Cosi fan tutte @ De Munt/La Monnaie in Brussels

The plot of Cosi fan tutte seems quite frivolous: Two young ferrarese ladies living in Naples, Fiordiligi and Dorabella, each have a lover, Fiordiligi is with Guglielmo and Dorabella is with Ferrando. The two men, instigated by the cynical bachelor Don Alfonso, pretend to leave for war to prove the girls’ (they are 15 years old) infidelity. Despina, the housemaid, does not take that very seriously, and advises the girls to get new lovers. After Guglielmo and Ferrando left for war, they come back dressed as Albanians, and try to woo the other one’s girlfriend. By the end of the opera they succeed so well that a double marriage is planned, Fiordiligi marries Ferrando and Dorabella marries Guglielmo. Just after signing the contract a military drum is heard announcing Ferrando and Guglielmo coming back from the battlefield. Off go the two Albanians, back come Ferrando and Guglielmo, only to realize what happened and see the marriage contract. Despina is revealed to be the notary, and the sisters realize they have been deceived. All is ultimately forgiven, as the entire group praises the ability to accept life’s good times.

imagesCALCHR56The importance of the text for Haneke is clear from the beginning (although the silences in the recitatives last a bit too long to fully keep the interest in 3h and 40min of opera). His Cosi fan tutte is not frivolous at all. Haneke strips the opera from all the comic parts. If for Da Ponte the dramma was giocoso, for Haneke, Despina is not the silly little chambermaid (she usually is the funny one). All the things the public typically loughs about are never funny as she communicates everything very seriously. A melancholic and sad aura hangs over the whole duration of the opera. By giving Despina a bitter and unhappy guise, one can only imagine what she went through in her life.

In Haneke’s interpretation the two men are not overly dressed-up as Albanians and in Act II they are well recognizable as the original lovers. One starts to wonder whether it’s not the girls making a fool of the men. Do they know? Did they always find the other one more attractive? There are, I believe, 2 moving strikes in Haneke’s setting: When the “wrong” couples are about to marry, Dorabella touches Ferrando’s hand (her old lover), and looks at him as if to say “I still miss you, you know…?”. And Haneke’s end is the only end which makes sense: When, at the very end, the two original couples are reunited, it is clear that nothing will be the same again (how can it be, after they were able to show so strong emotions for another person in such a short time). At the very end Fiordiligi runs from his Guglielmo into Ferrando’s arms to get a last hug. Singing the last few bars, all are hand in hand pulling at each other and on the last chord they all let go as if the chain which linked them all together was too weak. (Even Mozart, one could think, suggests that the “wrong” couples should be together, as Fiordiligi and Ferrando both sing a higher tessitura, and Dorabella and Guglielmo both a lower ones)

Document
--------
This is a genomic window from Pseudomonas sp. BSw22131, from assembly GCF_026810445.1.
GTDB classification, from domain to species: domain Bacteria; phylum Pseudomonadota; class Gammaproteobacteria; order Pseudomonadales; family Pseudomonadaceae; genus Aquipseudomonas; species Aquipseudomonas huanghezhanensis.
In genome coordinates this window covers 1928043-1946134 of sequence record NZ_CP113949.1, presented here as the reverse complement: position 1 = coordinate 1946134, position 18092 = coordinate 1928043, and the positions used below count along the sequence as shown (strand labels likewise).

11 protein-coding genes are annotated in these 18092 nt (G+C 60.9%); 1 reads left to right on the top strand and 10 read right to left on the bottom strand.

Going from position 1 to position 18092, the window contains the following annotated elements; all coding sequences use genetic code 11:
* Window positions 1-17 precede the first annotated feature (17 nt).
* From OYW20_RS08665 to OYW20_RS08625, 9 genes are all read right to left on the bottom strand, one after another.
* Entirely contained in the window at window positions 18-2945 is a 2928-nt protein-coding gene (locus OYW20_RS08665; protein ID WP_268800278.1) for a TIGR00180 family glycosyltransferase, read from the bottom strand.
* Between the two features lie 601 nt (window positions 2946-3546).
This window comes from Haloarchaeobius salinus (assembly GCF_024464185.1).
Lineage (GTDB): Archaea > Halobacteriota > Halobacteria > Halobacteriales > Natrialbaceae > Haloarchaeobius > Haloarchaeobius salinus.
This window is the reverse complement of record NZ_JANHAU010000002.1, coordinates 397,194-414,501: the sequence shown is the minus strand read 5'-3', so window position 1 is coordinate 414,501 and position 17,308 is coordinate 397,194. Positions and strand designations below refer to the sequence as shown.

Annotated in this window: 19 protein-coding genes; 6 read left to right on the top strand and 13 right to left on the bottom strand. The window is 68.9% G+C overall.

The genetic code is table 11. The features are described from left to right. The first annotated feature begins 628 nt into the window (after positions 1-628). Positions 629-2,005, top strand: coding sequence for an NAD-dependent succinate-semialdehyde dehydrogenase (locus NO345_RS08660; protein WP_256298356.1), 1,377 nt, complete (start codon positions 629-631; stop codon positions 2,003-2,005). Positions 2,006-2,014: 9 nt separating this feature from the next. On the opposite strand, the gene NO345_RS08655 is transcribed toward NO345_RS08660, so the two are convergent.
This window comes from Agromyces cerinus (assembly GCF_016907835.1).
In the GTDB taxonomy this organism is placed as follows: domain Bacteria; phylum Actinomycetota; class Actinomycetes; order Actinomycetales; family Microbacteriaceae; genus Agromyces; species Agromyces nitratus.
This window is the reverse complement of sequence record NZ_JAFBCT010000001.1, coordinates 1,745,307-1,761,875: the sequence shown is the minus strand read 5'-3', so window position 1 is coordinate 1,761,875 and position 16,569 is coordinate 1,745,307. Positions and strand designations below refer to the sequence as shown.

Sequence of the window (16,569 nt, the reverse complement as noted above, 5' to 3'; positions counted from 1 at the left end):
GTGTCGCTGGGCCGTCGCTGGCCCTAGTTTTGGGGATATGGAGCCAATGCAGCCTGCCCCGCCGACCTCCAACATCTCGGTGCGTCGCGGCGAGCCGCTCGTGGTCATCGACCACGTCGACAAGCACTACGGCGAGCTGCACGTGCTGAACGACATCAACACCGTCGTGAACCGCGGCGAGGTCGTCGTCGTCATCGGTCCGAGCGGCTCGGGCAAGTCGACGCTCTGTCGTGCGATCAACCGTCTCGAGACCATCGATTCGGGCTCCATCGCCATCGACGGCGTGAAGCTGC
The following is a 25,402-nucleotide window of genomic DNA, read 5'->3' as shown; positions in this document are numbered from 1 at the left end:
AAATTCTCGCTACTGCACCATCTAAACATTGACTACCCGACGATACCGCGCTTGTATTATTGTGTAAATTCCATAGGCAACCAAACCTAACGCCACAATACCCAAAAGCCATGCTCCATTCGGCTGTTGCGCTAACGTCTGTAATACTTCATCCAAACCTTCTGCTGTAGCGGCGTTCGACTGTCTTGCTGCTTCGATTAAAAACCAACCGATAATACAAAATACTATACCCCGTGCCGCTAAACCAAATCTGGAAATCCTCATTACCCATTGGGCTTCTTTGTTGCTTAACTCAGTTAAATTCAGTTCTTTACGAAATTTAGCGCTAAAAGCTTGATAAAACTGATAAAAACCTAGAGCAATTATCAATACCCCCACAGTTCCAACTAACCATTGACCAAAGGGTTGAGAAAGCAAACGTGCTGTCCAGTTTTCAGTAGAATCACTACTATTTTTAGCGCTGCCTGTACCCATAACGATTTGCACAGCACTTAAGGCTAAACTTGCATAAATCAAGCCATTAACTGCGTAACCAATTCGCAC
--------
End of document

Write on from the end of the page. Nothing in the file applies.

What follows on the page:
Unfortunately the singers are not up to Haneke’s standards. They are unable to pronounce the text in an understandable way. In fact, the recitatives, if dramatized by Haneke, are completely boring when pronounced by the singers. Acting and musical qualities vary from singer to singer. Fiordiligi and Dorabella are the two adolescents who sing touchingly and act youthfully. One wishes Anett Fritsch (Fiordiligi) didn’t save herself mainly for her two big aria’s (one in act I Come scoglio and one in act II Per pietà ben mio perdona) but overall she gave a positive impression. Her newly acquired Albanian lover is Juan Francisco Gatell. This tenor is a tad nasal but does the job. The other male lover Andreas Wolf acts and sings averagely with a not very appealing timbre. Kerstin Avemo’s Despina has good high notes, lacks the middle and lower register but interprets well the sadness and bitterness imposed by Haneke. And Don Alfonso never seems to quite understand what he is singing. And what a pain the learning of the Italian text must have been. The effort he has to put into everything he pronounces is palpable. As a singer he is very mediocre.

The single-set by Christoph Kanter is beautiful: A modern interior of a probably 17th century villa overlooking the bay. Modern dresses are mixed with 18th century ones.

Morlot is the new musical director of the Munt/Monnaie. He takes this production over from Cambreling in Madrid. Is it difficult to direct an opera directed and set by somebody else and created for another theatre? I don’t know, but what Morlot is totally incapable of is to bring a minimum of life into the opera. Morlot’s direction is monotonous and insipid. Even if he wanted to follow Haneke’s drift, he is totally unable to make the instruments sing. The accompaniment is a flat routine, sounding interminable and lifeless even compared to the recordings of the 50’s. The singers’ flaws is one thing, they are young, they will learn. But the director is meant to do more than just to stir the polenta-pot. The orchestra plays, as always with a mediocre director, its usual standard.

Music direction – Ludovic Morlot, Director – Michael Haneke, Set design – Christoph Kanter, Costumes – Moidele Bickel, Fiordiligi – Anett Fritsch, Dorabella – Paola Gardina, Guglielmo – Andreas Wolf, Ferrando – Juan Francisco Gatell, Despina – Kerstin Avemo, Don Alfonso – William Shimell, Orchestra and Chorus of De Munt, 23 May 2013

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